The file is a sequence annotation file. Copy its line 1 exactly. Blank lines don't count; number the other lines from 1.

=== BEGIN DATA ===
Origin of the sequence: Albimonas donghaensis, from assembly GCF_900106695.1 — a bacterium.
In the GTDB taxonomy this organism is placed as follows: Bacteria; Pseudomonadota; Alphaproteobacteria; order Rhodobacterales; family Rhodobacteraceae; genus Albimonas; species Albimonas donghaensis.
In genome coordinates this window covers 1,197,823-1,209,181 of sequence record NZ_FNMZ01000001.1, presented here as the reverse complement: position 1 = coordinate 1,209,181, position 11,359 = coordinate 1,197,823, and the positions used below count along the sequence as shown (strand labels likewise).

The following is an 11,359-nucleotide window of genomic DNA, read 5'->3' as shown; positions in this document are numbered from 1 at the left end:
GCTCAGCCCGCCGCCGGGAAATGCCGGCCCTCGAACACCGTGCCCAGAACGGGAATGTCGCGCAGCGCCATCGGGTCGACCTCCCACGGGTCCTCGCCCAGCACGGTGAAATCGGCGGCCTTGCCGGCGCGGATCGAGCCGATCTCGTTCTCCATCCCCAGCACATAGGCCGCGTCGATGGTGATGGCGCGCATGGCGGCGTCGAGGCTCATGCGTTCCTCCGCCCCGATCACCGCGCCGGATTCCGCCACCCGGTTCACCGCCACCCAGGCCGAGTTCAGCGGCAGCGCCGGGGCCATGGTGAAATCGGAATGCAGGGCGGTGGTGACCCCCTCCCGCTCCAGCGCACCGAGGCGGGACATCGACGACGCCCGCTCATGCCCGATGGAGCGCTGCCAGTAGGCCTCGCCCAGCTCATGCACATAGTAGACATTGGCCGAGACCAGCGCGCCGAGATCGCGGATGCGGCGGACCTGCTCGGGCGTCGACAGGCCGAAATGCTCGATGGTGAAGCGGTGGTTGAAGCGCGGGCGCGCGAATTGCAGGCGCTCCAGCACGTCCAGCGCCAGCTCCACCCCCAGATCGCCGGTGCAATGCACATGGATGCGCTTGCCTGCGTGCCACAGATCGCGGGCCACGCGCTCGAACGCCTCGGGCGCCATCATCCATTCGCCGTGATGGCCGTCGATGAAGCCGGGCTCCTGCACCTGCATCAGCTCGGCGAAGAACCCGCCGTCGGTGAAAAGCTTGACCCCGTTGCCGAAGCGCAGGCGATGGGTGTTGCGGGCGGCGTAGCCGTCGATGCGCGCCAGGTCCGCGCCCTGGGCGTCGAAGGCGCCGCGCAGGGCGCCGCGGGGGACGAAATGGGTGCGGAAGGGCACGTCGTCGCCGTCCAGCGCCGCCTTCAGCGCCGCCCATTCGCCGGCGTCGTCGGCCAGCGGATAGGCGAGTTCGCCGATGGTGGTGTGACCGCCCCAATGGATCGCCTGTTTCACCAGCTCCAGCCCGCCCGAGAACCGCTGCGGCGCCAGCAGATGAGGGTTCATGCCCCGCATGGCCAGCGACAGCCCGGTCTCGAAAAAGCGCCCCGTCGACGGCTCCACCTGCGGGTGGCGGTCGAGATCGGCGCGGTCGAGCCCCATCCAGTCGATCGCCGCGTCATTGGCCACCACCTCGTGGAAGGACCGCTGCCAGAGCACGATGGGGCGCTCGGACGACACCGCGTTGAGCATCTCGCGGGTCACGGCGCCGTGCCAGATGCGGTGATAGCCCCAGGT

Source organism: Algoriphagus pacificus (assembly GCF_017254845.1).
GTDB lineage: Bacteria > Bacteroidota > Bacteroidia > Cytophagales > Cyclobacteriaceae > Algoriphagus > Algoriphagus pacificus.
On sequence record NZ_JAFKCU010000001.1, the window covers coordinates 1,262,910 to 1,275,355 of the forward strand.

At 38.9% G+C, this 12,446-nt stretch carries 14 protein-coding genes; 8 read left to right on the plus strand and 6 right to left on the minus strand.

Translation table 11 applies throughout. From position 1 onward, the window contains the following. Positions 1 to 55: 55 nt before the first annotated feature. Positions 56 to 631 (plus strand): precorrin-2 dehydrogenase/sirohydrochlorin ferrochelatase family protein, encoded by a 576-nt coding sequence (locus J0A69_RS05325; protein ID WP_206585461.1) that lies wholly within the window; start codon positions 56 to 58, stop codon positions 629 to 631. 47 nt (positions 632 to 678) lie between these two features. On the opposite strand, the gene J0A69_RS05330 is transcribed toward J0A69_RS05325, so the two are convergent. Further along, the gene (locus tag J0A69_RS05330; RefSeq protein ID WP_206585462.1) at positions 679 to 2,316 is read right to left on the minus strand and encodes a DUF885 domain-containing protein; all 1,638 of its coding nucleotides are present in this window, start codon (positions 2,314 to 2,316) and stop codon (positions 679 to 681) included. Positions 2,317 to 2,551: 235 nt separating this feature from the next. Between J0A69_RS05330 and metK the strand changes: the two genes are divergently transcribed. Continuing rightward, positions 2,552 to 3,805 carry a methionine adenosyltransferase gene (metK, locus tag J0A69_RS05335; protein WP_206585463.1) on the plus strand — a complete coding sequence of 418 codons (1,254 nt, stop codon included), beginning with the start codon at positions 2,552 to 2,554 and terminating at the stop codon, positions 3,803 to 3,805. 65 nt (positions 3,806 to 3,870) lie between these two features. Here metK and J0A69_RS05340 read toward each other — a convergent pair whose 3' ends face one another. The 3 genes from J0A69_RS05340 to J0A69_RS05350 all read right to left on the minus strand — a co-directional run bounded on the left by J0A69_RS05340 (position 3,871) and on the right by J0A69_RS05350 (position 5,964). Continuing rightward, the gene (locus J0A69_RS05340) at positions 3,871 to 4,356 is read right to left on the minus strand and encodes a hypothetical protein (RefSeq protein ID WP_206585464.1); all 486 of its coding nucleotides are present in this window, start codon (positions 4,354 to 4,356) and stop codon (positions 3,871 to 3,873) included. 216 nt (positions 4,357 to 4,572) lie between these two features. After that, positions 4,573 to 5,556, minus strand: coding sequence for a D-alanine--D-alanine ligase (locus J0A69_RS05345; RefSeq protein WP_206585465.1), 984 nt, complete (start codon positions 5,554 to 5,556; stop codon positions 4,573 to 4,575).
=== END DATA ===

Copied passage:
Origin of the sequence: Albimonas donghaensis, from assembly GCF_900106695.1 — a bacterium.